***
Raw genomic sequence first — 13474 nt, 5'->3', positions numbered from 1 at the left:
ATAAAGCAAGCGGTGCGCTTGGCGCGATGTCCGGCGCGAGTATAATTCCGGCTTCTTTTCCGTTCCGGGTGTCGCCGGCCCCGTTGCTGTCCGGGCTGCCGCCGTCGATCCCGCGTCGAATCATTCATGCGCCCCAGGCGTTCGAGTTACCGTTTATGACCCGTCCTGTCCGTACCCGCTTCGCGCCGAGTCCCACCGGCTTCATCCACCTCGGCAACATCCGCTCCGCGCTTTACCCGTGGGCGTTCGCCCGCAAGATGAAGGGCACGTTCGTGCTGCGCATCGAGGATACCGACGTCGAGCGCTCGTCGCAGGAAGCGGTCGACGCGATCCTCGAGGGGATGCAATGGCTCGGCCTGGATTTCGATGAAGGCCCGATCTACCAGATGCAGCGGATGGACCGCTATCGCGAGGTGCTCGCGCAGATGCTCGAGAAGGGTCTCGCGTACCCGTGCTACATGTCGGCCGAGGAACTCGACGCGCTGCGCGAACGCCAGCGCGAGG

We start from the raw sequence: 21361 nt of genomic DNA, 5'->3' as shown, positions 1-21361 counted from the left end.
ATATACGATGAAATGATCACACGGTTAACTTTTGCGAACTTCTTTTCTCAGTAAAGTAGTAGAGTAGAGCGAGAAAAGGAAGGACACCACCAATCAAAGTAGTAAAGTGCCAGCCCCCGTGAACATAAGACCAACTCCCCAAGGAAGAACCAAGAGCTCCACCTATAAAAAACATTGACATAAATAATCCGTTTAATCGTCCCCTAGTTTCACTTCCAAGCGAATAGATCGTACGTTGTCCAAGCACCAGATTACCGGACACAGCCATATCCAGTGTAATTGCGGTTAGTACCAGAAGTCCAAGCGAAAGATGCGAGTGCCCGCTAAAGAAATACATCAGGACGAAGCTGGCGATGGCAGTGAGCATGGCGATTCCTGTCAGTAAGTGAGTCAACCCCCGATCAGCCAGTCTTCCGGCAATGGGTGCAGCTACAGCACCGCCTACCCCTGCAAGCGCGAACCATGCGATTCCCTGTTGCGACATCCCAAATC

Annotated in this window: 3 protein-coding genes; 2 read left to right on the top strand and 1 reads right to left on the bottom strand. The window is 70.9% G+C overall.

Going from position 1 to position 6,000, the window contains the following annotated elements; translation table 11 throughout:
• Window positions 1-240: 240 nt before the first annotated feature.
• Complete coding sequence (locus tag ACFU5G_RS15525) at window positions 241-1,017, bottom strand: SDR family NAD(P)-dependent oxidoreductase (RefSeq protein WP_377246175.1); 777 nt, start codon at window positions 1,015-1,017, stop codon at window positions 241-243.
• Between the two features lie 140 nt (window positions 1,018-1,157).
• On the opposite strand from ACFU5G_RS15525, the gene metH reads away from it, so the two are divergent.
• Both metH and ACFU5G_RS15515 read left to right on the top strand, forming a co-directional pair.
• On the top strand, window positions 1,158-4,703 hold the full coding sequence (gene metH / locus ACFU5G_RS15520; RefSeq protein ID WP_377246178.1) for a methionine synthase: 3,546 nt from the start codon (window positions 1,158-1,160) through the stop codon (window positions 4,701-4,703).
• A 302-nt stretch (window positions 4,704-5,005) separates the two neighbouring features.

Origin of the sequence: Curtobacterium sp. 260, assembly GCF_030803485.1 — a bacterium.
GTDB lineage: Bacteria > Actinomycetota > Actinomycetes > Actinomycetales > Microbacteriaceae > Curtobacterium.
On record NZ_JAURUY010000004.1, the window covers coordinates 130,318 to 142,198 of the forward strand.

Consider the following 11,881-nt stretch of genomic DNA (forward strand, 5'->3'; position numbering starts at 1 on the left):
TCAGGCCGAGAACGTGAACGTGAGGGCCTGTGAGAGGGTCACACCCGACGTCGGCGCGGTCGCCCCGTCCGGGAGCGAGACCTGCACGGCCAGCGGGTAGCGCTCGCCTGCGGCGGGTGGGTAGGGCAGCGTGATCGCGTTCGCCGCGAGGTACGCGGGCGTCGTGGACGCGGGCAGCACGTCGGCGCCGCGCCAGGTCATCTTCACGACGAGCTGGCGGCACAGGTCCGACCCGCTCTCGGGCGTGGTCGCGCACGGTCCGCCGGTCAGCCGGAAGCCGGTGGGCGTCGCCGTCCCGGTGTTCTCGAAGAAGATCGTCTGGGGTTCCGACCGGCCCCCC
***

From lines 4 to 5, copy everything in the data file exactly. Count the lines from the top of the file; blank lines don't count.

ATATACGATGAAATGATCACACGGTTAACTTTTGCGAACTTCTTTTCTCAGTAAAGTAGTAGAGTAGAGCGAGAAAAGGAAGGACACCACCAATCAAAGTAGTAAAGTGCCAGCCCCCGTGAACATAAGACCAACTCCCCAAGGAAGAACCAAGAGCTCCACCTATAAAAAACATTGACATAAATAATCCGTTTAATCGTCCCCTAGTTTCACTTCCAAGCGAATAGATCGTACGTTGTCCAAGCACCAGATTACCGGACACAGCCATATCCAGTGTAATTGCGGTTAGTACCAGAAGTCCAAGCGAAAGATGCGAGTGCCCGCTAAAGAAATACATCAGGACGAAGCTGGCGATGGCAGTGAGCATGGCGATTCCTGTCAGTAAGTGAGTCAACCCCCGATCAGCCAGTCTTCCGGCAATGGGTGCAGCTACAGCACCGCCTACCCCTGCAAGCGCGAACCATGCGATTCCCTGTTGCGACATCCCAAATC

Annotated in this window: 3 protein-coding genes; 2 read left to right on the top strand and 1 reads right to left on the bottom strand. The window is 70.9% G+C overall.